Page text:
More than 20 years ago, Jack Welch, then chief executive of General Electric, said that information systems would be his company's top priority. Since then, technology enablement of key corporate strategies hasn't lost its place at the head of the priority list for most companies, whether the technology is an electronic medical record (EMR), drone deliveries of consumer goods, or new ways to monetize home services by sensor-enabling home appliances.

Another technology factor hasn't changed much for chief executives: Technology doesn't work well unless it can link into an existing base of legacy technologies and be well positioned to integrate with technologies that have yet to be invented. In other words, you can't afford to invest anymore in a rogue operating system, an esoteric telecommunications protocol, or a piece of hardware whose future is solely dependent on its vendor's survival or on its connectivity being accepted as a de facto industry standard.

Interoperability, plug-and-play connectivity, and integration are players in a fiercely contested game that is often fought to the death for the vendors and the organizations that compete in it. I can think of several hardware platforms and operating systems that were superior to what won out (and survived) as standards. Those that didn't make it lacked the marketing organizations and political clout to get their brands established.

Five years ago, I was engaged as a consultant in a series of standards definition discussions held between government officials and public utilities. The goal was to achieve interoperability and a set of usable standards that would enable communications across all pieces of the US energy grid. The grid is still a work in progress.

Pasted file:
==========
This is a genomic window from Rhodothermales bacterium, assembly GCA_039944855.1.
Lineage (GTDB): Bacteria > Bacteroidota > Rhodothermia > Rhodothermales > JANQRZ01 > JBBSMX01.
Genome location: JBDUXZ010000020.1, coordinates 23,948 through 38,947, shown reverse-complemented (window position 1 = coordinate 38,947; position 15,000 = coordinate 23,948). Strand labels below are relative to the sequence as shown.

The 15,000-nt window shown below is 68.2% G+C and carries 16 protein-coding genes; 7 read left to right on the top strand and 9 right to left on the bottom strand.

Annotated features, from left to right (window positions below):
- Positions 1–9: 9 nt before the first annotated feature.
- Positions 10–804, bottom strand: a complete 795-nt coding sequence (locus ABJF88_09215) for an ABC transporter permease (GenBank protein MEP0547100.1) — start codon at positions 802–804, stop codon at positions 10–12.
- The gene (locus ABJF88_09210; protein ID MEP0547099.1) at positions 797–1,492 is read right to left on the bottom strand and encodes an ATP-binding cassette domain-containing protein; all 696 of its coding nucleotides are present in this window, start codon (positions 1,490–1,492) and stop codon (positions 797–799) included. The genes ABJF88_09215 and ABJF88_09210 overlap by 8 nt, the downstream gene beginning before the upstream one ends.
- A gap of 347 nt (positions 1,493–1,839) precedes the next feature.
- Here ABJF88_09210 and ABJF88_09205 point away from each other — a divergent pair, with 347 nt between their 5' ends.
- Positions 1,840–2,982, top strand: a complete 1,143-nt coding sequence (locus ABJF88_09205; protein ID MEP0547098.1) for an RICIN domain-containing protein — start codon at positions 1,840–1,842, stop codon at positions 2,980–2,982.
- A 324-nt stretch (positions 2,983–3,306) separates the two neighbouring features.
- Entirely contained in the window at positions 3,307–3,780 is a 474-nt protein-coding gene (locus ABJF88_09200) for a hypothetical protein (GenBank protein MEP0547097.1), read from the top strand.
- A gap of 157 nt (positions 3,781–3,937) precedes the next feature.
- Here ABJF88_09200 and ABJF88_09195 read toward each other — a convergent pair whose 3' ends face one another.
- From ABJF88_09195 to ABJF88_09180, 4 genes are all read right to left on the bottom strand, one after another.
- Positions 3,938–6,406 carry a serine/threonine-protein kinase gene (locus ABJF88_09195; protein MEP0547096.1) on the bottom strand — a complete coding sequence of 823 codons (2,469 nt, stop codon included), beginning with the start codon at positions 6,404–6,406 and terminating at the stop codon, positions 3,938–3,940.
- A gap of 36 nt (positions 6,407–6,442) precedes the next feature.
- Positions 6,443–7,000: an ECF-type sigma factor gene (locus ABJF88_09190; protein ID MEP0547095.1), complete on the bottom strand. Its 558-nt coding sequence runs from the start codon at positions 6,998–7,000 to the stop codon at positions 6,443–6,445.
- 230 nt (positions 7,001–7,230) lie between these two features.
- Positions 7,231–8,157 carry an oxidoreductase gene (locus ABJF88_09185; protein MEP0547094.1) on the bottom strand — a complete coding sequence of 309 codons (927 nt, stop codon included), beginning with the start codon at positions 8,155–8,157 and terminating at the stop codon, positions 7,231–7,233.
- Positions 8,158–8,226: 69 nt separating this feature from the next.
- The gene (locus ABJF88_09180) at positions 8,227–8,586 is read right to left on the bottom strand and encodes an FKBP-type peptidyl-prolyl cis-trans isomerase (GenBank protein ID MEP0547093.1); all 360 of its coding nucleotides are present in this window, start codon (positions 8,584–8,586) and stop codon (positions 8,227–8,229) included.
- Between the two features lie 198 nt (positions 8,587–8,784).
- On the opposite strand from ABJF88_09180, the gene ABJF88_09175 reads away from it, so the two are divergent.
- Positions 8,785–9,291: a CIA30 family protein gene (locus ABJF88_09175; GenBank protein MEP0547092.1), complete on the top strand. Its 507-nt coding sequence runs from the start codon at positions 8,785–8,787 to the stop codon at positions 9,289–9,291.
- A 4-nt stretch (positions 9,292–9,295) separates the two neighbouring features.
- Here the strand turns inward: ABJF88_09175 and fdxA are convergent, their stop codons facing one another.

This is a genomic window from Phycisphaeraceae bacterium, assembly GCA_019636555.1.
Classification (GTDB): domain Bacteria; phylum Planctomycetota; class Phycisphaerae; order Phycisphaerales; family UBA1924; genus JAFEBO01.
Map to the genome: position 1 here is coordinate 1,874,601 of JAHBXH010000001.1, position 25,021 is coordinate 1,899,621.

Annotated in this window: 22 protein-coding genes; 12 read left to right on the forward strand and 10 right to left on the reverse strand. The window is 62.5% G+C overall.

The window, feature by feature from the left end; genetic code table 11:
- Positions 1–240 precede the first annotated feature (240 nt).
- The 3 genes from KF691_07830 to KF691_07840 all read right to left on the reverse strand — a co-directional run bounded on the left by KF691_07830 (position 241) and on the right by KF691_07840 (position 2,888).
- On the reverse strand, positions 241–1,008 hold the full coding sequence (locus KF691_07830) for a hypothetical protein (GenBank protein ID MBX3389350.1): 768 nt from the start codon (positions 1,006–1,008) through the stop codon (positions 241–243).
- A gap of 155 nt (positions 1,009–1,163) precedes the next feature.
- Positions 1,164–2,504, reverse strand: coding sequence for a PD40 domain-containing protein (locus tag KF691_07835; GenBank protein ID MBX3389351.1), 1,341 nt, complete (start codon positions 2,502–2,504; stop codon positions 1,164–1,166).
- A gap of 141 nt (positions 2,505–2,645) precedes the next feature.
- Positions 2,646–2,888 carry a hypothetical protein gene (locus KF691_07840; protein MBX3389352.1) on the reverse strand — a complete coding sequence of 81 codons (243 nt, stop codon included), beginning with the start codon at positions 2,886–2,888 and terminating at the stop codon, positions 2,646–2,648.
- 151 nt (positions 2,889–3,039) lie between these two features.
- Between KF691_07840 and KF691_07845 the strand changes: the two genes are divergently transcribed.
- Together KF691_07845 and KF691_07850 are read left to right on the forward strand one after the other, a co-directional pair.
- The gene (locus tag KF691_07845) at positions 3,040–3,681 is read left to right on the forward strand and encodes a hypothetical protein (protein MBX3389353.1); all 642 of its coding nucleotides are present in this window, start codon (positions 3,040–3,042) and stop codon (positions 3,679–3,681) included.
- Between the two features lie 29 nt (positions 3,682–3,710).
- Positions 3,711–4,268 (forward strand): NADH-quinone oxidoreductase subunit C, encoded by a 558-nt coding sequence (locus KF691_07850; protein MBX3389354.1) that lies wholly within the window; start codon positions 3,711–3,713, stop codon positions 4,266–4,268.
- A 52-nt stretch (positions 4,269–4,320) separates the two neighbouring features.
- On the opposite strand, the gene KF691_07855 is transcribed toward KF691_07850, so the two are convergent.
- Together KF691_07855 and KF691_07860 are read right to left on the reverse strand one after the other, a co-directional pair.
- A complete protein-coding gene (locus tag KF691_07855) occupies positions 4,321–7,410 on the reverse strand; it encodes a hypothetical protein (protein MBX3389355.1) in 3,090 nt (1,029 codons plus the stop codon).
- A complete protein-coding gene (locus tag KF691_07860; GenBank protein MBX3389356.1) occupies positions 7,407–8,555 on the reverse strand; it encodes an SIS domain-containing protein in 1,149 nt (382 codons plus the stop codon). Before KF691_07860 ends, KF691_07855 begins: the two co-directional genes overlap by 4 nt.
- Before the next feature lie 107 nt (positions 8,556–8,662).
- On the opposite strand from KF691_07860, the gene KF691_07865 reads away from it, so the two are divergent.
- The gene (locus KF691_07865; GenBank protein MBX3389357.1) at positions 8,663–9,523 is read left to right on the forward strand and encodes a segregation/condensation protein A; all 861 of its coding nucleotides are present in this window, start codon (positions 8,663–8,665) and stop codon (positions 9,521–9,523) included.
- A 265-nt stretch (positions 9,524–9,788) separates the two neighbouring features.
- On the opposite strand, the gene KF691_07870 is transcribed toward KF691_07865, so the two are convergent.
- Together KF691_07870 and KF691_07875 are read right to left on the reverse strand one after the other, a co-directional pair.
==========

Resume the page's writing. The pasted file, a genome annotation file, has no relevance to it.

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Now as companies are gearing up to kick off strategies (and budget commitments) to develop new Internet of Things (IoT) processes and services they can monetize, or that they can insert into their internal operations to make these operations more automated and easier to run, we are at the same standards crossroad: Two IoT standards, DDS (data distribution service), and OPC UA (OPC unified architecture) seem to be competing against each other to control the market. Or are they?

"Our vision is interoperability," said Stan Schneider, CEO at Real Time Innovations (RTI), which enables DDS IoT devices for healthcare and other industries. "We are working with OPC UA and have already engaged our two staffs so they are working together on a gateway product that will enable companies to use either DDS or OPC UA connectivity."

According to Tom Burke, president and executive director at the OPC Foundation, "Too much is at stake for us to allow companies to stall until they can see a clear winner of a standards battle."

If this isn't headache relief for CIOs who are in the hot seat to make the right calls about the IoT connectivity and products that will survive, I don't know what is.

One thing that the onslaught of distributed computing brought in the 1990s was that computers could be treated as interchangeable commodities. This was followed closely by the growth of democratic operating systems like Linux and UNIX that could be run on nearly every hardware platform.

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To be sure, there are still standards wars (and vendor wars) wars being raged. Today, IoT equipment vendors use either DDS or OPC UA connectivity--but their devices can't be used with both. Fortunately, the proponents of both platforms see the importance of making IoT connectivity universal so that businesses can justify their IoT investments and move forward.

Key points

What can CIOs and other chief corporate decision makers take away from this?

  • With connectivity-dependent technologies like IoT, vendors are finally understanding that gating off access to their products (and connectivity options) doesn't make good business sense for either themselves or their clients.
  • The risk management element of choosing one technology over another should lessen in coming years.
  • The pressure of having to make best-guess choices of one technology approach over another--with the future of your career and your company at stake--should lessen as well.

Of course, we aren't there yet. The connectivity and workflow problems of electronic medical record systems are a prime example. But we are getting there so that we may have a future of just worrying about the business applications and the technology that enables them.